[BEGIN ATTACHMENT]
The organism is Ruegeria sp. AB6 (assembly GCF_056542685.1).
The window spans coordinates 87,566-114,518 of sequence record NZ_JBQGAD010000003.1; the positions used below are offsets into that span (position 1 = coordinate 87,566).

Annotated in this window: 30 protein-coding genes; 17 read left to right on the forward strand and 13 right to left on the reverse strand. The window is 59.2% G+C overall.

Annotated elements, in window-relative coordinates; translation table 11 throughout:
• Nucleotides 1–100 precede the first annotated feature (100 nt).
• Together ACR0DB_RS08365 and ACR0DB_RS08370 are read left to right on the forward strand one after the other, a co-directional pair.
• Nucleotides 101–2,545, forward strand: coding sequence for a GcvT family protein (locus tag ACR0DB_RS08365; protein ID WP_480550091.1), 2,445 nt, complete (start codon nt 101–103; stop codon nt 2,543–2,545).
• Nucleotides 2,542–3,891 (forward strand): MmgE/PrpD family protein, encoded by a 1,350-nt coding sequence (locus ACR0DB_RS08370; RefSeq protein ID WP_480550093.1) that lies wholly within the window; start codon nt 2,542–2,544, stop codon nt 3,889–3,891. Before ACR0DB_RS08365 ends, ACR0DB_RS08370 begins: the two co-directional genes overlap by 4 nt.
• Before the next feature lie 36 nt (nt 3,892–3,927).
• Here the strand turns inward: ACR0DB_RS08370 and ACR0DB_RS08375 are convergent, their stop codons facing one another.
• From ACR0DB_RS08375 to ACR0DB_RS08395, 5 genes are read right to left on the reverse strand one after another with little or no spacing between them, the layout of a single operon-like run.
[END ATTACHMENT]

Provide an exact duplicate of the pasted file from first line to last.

The organism is Ruegeria sp. AB6 (assembly GCF_056542685.1).
The window spans coordinates 87,566-114,518 of sequence record NZ_JBQGAD010000003.1; the positions used below are offsets into that span (position 1 = coordinate 87,566).

Annotated in this window: 30 protein-coding genes; 17 read left to right on the forward strand and 13 right to left on the reverse strand. The window is 59.2% G+C overall.

Annotated elements, in window-relative coordinates; translation table 11 throughout:
• Nucleotides 1–100 precede the first annotated feature (100 nt).
• Together ACR0DB_RS08365 and ACR0DB_RS08370 are read left to right on the forward strand one after the other, a co-directional pair.
• Nucleotides 101–2,545, forward strand: coding sequence for a GcvT family protein (locus tag ACR0DB_RS08365; protein ID WP_480550091.1), 2,445 nt, complete (start codon nt 101–103; stop codon nt 2,543–2,545).
• Nucleotides 2,542–3,891 (forward strand): MmgE/PrpD family protein, encoded by a 1,350-nt coding sequence (locus ACR0DB_RS08370; RefSeq protein ID WP_480550093.1) that lies wholly within the window; start codon nt 2,542–2,544, stop codon nt 3,889–3,891. Before ACR0DB_RS08365 ends, ACR0DB_RS08370 begins: the two co-directional genes overlap by 4 nt.
• Before the next feature lie 36 nt (nt 3,892–3,927).
• Here the strand turns inward: ACR0DB_RS08370 and ACR0DB_RS08375 are convergent, their stop codons facing one another.
• From ACR0DB_RS08375 to ACR0DB_RS08395, 5 genes are read right to left on the reverse strand one after another with little or no spacing between them, the layout of a single operon-like run.